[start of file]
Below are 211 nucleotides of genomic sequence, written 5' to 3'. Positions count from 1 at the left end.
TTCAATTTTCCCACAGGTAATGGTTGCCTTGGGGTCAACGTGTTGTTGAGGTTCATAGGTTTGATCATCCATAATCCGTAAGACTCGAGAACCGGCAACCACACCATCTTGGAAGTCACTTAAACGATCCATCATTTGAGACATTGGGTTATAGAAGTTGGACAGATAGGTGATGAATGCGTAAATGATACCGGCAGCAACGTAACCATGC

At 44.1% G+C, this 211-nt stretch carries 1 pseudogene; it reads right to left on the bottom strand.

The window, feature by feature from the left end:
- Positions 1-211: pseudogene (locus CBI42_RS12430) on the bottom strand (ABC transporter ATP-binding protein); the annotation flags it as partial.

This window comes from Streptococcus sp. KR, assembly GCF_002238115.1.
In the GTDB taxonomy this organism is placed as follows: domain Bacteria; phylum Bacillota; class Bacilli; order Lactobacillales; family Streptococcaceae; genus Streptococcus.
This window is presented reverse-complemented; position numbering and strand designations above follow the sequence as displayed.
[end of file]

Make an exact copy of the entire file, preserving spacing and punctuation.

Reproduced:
Below are 211 nucleotides of genomic sequence, written 5' to 3'. Positions count from 1 at the left end.
TTCAATTTTCCCACAGGTAATGGTTGCCTTGGGGTCAACGTGTTGTTGAGGTTCATAGGTTTGATCATCCATAATCCGTAAGACTCGAGAACCGGCAACCACACCATCTTGGAAGTCACTTAAACGATCCATCATTTGAGACATTGGGTTATAGAAGTTGGACAGATAGGTGATGAATGCGTAAATGATACCGGCAGCAACGTAACCATGC

At 44.1% G+C, this 211-nt stretch carries 1 pseudogene; it reads right to left on the bottom strand.

The window, feature by feature from the left end:
- Positions 1-211: pseudogene (locus CBI42_RS12430) on the bottom strand (ABC transporter ATP-binding protein); the annotation flags it as partial.

This window comes from Streptococcus sp. KR, assembly GCF_002238115.1.
In the GTDB taxonomy this organism is placed as follows: domain Bacteria; phylum Bacillota; class Bacilli; order Lactobacillales; family Streptococcaceae; genus Streptococcus.
This window is presented reverse-complemented; position numbering and strand designations above follow the sequence as displayed.